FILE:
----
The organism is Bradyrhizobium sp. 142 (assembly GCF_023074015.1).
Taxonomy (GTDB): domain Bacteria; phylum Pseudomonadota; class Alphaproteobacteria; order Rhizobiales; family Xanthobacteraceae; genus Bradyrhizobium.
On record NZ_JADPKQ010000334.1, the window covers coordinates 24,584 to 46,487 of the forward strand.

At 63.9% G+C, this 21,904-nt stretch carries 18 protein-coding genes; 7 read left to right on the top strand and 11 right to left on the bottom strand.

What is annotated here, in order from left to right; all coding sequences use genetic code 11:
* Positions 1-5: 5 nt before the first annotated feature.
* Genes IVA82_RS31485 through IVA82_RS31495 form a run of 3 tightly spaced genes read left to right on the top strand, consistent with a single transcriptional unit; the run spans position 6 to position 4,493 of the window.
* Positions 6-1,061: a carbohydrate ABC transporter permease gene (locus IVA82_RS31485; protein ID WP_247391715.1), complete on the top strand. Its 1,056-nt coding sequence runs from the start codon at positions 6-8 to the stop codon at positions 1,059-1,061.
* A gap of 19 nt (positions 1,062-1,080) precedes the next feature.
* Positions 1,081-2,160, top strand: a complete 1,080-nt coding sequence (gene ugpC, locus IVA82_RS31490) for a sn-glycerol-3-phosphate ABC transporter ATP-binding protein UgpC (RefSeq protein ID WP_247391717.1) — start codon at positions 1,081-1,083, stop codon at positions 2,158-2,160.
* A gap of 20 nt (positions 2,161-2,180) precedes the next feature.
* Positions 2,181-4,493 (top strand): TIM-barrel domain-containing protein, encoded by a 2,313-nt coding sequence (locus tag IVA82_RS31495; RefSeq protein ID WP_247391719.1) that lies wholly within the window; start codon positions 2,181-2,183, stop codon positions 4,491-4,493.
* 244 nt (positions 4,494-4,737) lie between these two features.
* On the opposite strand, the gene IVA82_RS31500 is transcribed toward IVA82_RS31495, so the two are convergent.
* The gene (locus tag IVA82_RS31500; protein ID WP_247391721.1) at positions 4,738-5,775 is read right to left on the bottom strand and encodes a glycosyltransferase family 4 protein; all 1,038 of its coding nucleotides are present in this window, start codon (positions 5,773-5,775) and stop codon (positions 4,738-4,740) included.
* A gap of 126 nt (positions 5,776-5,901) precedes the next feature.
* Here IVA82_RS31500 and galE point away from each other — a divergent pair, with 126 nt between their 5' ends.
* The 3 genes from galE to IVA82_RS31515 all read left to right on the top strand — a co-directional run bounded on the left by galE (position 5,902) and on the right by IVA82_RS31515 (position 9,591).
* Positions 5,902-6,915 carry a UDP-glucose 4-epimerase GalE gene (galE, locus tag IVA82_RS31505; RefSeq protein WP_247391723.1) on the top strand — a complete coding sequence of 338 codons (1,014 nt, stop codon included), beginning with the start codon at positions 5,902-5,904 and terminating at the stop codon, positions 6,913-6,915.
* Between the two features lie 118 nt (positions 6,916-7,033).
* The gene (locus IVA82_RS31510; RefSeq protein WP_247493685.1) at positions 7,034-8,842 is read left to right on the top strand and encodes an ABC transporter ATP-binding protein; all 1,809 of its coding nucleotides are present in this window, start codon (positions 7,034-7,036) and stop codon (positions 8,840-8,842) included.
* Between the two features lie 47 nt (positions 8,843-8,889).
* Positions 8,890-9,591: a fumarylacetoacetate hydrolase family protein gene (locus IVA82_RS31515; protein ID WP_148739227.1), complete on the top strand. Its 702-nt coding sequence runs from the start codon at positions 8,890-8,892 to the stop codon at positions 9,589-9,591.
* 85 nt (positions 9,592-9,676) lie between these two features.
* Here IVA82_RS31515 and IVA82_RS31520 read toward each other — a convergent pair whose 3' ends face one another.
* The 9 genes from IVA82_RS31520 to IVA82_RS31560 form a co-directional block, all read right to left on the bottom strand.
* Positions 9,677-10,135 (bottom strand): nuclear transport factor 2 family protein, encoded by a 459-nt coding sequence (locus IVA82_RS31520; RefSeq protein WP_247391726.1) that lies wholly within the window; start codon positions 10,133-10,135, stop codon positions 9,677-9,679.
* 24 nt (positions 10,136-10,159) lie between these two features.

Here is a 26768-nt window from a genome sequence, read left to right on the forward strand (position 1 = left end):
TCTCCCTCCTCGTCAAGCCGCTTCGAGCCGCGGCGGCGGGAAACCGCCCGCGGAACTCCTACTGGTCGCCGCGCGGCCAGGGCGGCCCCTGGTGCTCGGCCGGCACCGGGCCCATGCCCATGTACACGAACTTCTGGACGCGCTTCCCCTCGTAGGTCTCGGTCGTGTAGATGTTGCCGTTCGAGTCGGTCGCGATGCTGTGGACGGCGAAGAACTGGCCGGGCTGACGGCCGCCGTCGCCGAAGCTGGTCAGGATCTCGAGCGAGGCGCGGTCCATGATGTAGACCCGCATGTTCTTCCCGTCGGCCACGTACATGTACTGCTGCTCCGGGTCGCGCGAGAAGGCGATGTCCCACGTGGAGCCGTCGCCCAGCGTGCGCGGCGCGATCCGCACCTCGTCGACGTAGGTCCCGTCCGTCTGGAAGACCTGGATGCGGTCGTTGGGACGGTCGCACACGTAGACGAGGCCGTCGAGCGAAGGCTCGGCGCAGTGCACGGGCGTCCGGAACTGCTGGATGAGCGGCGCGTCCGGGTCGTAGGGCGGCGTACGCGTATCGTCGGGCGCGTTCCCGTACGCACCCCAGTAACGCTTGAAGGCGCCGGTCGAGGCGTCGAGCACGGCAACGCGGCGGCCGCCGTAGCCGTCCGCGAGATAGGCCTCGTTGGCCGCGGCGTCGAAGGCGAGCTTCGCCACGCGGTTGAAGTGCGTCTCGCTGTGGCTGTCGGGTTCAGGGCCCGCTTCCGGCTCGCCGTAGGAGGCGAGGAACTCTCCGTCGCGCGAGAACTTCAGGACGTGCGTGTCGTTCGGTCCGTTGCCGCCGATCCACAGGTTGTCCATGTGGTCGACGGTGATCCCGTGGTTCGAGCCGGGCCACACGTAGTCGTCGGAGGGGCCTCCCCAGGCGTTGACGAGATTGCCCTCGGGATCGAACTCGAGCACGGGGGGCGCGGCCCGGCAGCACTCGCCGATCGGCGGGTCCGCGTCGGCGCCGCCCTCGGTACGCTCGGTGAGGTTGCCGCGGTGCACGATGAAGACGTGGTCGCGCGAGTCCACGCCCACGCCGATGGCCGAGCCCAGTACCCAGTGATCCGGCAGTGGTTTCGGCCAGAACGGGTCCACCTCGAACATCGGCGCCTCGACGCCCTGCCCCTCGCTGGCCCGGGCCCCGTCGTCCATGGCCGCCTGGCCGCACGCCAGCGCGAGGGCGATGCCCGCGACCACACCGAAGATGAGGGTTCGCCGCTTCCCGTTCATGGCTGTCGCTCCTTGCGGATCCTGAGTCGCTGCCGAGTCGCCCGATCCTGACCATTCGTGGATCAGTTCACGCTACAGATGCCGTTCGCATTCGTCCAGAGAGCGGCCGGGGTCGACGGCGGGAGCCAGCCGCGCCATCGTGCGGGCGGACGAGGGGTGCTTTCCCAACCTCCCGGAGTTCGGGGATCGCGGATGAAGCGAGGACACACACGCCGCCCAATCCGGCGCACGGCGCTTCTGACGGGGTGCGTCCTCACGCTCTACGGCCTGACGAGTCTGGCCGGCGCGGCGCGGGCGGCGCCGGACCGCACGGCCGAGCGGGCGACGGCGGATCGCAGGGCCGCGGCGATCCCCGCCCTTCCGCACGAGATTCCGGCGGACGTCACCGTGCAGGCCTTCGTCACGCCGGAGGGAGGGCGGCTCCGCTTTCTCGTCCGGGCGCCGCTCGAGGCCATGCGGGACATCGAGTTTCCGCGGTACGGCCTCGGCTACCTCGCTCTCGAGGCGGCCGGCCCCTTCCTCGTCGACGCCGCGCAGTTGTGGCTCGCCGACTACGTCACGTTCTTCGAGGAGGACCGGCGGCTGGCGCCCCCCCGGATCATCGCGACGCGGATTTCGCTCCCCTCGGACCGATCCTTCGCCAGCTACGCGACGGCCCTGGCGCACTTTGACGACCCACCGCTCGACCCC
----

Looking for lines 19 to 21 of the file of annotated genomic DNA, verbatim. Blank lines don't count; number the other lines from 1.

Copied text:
* Positions 5,902-6,915 carry a UDP-glucose 4-epimerase GalE gene (galE, locus tag IVA82_RS31505; RefSeq protein WP_247391723.1) on the top strand — a complete coding sequence of 338 codons (1,014 nt, stop codon included), beginning with the start codon at positions 5,902-5,904 and terminating at the stop codon, positions 6,913-6,915.
* Between the two features lie 118 nt (positions 6,916-7,033).
* The gene (locus IVA82_RS31510; RefSeq protein WP_247493685.1) at positions 7,034-8,842 is read left to right on the top strand and encodes an ABC transporter ATP-binding protein; all 1,809 of its coding nucleotides are present in this window, start codon (positions 7,034-7,036) and stop codon (positions 8,840-8,842) included.